Sunday, May 31, 2009

Tibet and Tiananmen

The Autobiography of a Tibetan MonkAs we commemorate the twentieth anniversary of the Tiananmen demonstrations consider viewing this film about Rights Readers author Palden Gyatso (The Autobiography of a Tibetan Monk) made in 1998 at the time of the 50th anniversary of the Universal Declaration of Human Rights. Or try Tibet - Cry of the Snow Lion featuring both Palden Gyatso and Blake Kerr (Sky Burial). Kerr was an eyewitness of the 1987 demonstrations in Tibet that were a precursor to Tiananmen 1989 and kicks off the film with his account:

Thursday, May 28, 2009

Birthday Action for Aung San Suu Kyi

Freedom from Fear and Other Writings: Revised EditionJoin Salman Rushdie with your wishes for Aung San Suu Kyi's 64th birthday coming up on June 19 at 64 Words for Aung San Suu Kyi.

Amnesty International action here.

For July: Daughters of Juarez

For July we have selected The Daughters of Juarez: A True Story of Serial Murder South of the Border by Teresa Rodriguez,
For more than twelve years, the city of Juárez, Mexico -- just across the Rio Grande from El Paso, Texas -- has been the center of a horrific crime wave against women and girls. Consisting of kidnappings, rape, mutilation, and murder, most of the atrocities have involved young, slender, and poor victims -- fueling the premise that the murders are not random. As for who is behind the crimes themselves, the answer remains unknown -- though many have speculated that the killers are American citizens, and others have argued that the killings have become a sort of blood sport due to the lawlessness of the city itself. And despite numerous arrests over the last ten years, the murders continue to occur, with the killers growing bolder, dumping bodies in the city itself rather than on the outskirts of town, as was initially the case, indicating a possible growing and most alarming alliance of silence and cover-up by Mexican politicians.

Wednesday, May 27, 2009

Rights Readers Round-up

Another of our periodic posts rounding up what's new with Rights Readers authors:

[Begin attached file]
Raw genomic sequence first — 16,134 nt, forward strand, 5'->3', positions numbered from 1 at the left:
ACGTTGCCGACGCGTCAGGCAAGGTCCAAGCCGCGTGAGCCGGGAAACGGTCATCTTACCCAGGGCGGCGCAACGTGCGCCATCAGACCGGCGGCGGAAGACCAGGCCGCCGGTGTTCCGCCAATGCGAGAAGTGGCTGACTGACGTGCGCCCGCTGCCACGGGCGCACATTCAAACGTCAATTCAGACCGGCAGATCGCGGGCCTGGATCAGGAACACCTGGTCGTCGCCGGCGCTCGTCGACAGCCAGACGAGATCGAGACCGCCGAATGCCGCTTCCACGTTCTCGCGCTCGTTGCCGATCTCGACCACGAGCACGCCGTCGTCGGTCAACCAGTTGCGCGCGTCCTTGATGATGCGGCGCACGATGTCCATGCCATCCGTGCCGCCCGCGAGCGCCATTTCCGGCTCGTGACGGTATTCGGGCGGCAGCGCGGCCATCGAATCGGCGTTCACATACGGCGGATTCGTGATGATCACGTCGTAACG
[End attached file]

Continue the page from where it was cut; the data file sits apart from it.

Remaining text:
Salman Rushdie has a part in the film version of Midnight's Children
to be directed by Deepa Mehta (Water). More here.

Philip Gourevitch (We Wish to Inform You That Tomorrow We Will be Killed With Our Families) defends Obama,
Mr. Obama is not suppressing information when he opposes the release of more photographs. After all, he just made public a series of Bush administration torture policy memos that authorize the very methods for inflicting pain and suffering that the Abu Ghraib photographs represent. In fact, it is because of Mr. Obama’s leadership in bringing these dark practices to light that the press and the public — having for too long been passive to the point of complicity on the issue — are now agitating for more sensational imagery. Who are we trying to fool, if not ourselves, if we pretend that we need more photos to know what has been going on?
Amira Hass (Drinking the Sea at Gaza) arrested as she returns from Israel to Gaza. This incident not really getting in the way of her reporting the nitty gritty of life in Gaza.

Did not know that Hector Tobar (The Tattooed Soldier) is an LAT columnist. I think that's where I will go when I need a shot of LA nostalgia, especially columns like this. I miss my raucous neighborhood parrots.

Amulya Malladi (A Breath of Fresh Air) has her own blog.

Monday, May 25, 2009

Jailed without Justice

Brother, I'm Dying (Vintage Contemporaries)Revisiting the subject of our March discussion (Brother, I'm Dying by Edwidge Danticat) of deaths in immigrant detention, Amnesty International released a compelling report on the subject in March (yeah, I'm a little late on this one), Jailed without Justice. You can download the report and take action here.

Hear AIUSA Executive Director discuss the report on WNYC:

The NYT reports on another death in immigrant detention here.

Bonus: Edwidge Danticat reads poetry in Haitian creole for PEN.

Thursday, May 21, 2009

Wiwa V. Shell

In the Shadow of a Saint: A Son's Journey to Understand His Father's LegacyIn the run up to the Wiwa v. Shell trial set to begin next week in New York, PEN American Center sponsored a panel discussion featuring Ken Wiwa (In the Shadow of a Saint: A Son's Journey to Understand His Father's Legacy). The proceedings are also summarized at Guernica and the NYT,
Among the accusations are that Shell employees were present when two witnesses were offered bribes to testify against Mr. Saro-Wiwa, said Jennie Green, a senior lawyer at the nonprofit Center for Constitutional Rights, which is representing the family. She said Mr. Saro-Wiwa’s brother Owens has also stated that Shell’s managing director, Brian Anderson (now retired), told him, “If you call off the campaign, maybe we can do something for your brother.”
The article also mentions that Ken Wiwa is working on a novel. The NYT explores the implications for other corporations with questionable human rights practices here and the history of oil exploitation in Nigeria here.

In addition to the Center for Constitutional Rights, Earthrights International is involved in the lawsuit. Loyal Readers may remember Earthrights founder Ka Hsaw Wa's visits to Caltech. He weighs in here.

Finally, Democracy Now reports on the latest violence in the Niger delta.